The FBI has finally broken into the iPhone 5C used by San Bernardino shooter Syed Rizwan Farook after getting help from an unnamed "third party".
Farook and his wife, Tashfeen Malik, killed 14 people in San Bernardino, California, last December before police fatally shot them.
The FBI had taken legal action in an attempt to force Apple to unlock the phone. Apple had fought the FBI, raising privacy issues and saying helping authorities access the phone could "could threaten the trust between Apple and its customers and substantially tarnish the Apple brand".
There is no word on which third party helped the FBI (hint: it wasn't Apple) but Christopher Soghoian, the principal technologist with the American Civil Liberties Union, suggests they could have been paid tens or hundreds of thousands of dollars for their help.
But how did they do it?
Digital forensics expert Bradley Schatz - an Adjunct Associate Professor at the Queensland University of Technology who also runs a consulting firm - said speculation has been rife in tech circles, with two possible theories proving to be the most popular.
1. They used a bug
Dr Schatz said the FBI could have taken the exploitation route - as in they loaded some foreign software onto the phone to let them in.
Bootloader bugs were more common in the early days of the iPhone, and "allowed people to run software on the phone that Apple hadn't blessed".
Those bugs were mostly ironed out by the time the iPhone 4S hit the market, but Dr Schatz said it was possible there were still some floating around.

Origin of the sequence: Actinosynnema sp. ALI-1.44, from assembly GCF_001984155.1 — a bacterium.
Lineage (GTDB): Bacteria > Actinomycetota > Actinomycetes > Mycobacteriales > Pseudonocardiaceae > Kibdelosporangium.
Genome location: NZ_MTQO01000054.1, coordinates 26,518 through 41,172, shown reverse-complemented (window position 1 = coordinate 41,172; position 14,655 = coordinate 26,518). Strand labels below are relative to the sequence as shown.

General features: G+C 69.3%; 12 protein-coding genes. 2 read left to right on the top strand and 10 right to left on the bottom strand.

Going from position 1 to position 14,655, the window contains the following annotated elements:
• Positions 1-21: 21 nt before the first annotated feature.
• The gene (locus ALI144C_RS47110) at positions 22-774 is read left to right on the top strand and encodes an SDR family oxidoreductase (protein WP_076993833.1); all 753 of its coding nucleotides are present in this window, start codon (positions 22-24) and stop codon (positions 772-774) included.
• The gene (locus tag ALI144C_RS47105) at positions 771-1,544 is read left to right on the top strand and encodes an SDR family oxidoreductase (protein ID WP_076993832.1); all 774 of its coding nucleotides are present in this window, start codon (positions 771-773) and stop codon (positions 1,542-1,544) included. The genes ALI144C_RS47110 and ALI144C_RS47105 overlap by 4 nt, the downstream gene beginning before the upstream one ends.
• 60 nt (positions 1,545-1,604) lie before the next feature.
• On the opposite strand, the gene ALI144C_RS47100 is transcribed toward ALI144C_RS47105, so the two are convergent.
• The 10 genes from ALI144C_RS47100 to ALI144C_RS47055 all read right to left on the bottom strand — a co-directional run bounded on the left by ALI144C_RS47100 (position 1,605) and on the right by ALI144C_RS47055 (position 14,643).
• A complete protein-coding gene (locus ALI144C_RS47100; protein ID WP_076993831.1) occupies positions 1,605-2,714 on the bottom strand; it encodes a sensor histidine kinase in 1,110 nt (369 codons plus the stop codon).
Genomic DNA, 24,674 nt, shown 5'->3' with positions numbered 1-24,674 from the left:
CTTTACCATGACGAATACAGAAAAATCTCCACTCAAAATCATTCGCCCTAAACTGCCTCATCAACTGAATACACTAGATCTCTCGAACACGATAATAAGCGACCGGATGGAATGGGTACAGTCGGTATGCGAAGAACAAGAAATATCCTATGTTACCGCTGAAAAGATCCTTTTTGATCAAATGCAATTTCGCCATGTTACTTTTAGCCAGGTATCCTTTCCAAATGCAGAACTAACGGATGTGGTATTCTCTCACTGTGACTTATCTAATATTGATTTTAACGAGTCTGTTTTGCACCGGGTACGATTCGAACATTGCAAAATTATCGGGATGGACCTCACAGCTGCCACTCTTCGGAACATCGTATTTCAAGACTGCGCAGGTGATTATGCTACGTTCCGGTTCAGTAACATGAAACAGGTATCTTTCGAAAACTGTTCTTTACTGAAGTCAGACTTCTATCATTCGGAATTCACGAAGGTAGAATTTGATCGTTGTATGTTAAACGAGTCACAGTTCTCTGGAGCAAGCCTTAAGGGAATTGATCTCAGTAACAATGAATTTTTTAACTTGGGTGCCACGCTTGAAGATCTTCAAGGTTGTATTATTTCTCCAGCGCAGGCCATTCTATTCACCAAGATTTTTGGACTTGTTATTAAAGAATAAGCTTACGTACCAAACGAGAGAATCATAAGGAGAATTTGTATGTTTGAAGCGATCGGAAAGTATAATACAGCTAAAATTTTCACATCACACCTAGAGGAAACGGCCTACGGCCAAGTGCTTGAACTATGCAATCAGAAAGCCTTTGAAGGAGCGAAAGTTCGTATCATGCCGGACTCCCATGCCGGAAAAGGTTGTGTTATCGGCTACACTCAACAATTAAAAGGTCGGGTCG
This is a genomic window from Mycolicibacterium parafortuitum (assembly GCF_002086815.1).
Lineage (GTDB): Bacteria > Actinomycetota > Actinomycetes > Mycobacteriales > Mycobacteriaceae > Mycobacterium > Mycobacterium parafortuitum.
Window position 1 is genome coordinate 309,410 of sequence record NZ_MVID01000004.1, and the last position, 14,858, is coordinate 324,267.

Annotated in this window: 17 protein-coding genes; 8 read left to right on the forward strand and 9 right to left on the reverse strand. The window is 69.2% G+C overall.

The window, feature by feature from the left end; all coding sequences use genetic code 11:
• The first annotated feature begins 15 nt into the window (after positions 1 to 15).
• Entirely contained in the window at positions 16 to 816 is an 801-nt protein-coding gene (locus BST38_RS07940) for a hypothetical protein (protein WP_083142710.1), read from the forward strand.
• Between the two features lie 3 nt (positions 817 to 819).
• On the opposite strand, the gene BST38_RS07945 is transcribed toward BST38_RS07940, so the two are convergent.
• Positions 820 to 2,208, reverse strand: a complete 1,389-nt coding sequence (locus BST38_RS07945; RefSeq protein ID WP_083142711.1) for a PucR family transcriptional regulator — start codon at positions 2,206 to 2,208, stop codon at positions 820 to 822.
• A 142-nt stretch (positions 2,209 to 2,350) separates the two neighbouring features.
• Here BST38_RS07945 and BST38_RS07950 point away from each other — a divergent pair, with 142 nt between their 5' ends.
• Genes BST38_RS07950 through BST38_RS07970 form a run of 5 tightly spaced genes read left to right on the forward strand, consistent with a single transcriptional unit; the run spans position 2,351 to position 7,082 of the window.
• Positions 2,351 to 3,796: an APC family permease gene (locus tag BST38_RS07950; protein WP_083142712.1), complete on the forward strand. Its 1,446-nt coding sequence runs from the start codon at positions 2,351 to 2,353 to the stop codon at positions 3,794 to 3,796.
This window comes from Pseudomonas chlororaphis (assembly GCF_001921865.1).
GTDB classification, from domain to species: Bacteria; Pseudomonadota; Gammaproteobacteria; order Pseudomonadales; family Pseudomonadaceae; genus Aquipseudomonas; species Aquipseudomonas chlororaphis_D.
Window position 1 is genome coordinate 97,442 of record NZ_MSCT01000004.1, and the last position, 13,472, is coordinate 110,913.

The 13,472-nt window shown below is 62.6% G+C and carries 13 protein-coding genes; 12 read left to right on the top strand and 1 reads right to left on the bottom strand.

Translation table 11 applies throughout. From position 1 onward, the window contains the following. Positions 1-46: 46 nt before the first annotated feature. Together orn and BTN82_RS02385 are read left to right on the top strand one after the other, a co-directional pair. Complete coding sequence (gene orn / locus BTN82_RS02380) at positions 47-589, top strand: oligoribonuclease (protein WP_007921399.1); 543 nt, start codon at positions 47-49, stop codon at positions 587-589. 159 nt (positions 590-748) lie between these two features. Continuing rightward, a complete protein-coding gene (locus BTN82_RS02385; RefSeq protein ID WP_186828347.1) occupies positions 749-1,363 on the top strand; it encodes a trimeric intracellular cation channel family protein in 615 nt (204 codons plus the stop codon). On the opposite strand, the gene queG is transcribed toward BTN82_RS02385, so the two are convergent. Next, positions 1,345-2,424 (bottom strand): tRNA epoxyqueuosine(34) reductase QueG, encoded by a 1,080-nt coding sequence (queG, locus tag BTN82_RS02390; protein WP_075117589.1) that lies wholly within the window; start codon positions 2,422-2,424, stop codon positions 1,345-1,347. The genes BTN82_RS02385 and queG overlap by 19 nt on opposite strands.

What's the problem with this method? The bugs are closely held secrets, Dr Schatz said.
"They are very valuable and people aren't prepared to widely advertise them."
2. They copied the chip
iPhone users can opt to erase their data after the wrong passcode is entered 10 times.
This was a big concern for the FBI, as they couldn't have been sure they would be able to try more than nine passcodes without wiping the iPhone's data.
But Dr Schatz said authorities could have copied the phone's flash storage chip so they could make as many attempts as they wanted to.
This is also known as NAND mirroring - with the NAND being the flash memory.
Tech blogger Johnathan Zdziarski - an expert in iOS forensics - likened this to "kind of like cheating at Super Mario Bros with a save-game, allowing you to play the same level over and over after you keep dying".
The problem with this method was that the chip had to be soldered off the phone's motherboard and then resoldered back on, which could cause heat damage, Dr Schatz said.
Another way to use the same method would have been to copy the chip onto a flash memory emulator - a piece of hardware that would pretend to be the memory chip.
This would remove the step of having to solder a new chip onto the motherboard every time.
FBI director James Comey appeared to dismiss this method, saying he'd heard about it but "it doesn't work" - a statement with which Mr Zdziarski disagrees.
What does this mean?
At the end of the day, even Mr Zdziarski has no idea how the FBI did it. "Your guess is as good as mine," he said.
However, there are implications for your own phone's security.
"What is certain, however, is that the only reason this was possible is because Farook chose to use a weak form of security on his iOS device - namely a numeric pin," Mr Zdziarski said.
"To protect your device against both a hardware and software attack, use an alphanumeric passcode."
But Dr Schatz said iPhone users should take some comfort in how long it has taken the FBI to resolve the San Bernardino issue.
"The fact that it's taken the FBI so long to come up with a solution to this for this particular phone reflects the degree of difficulty in breaking through the security that Apple's implemented."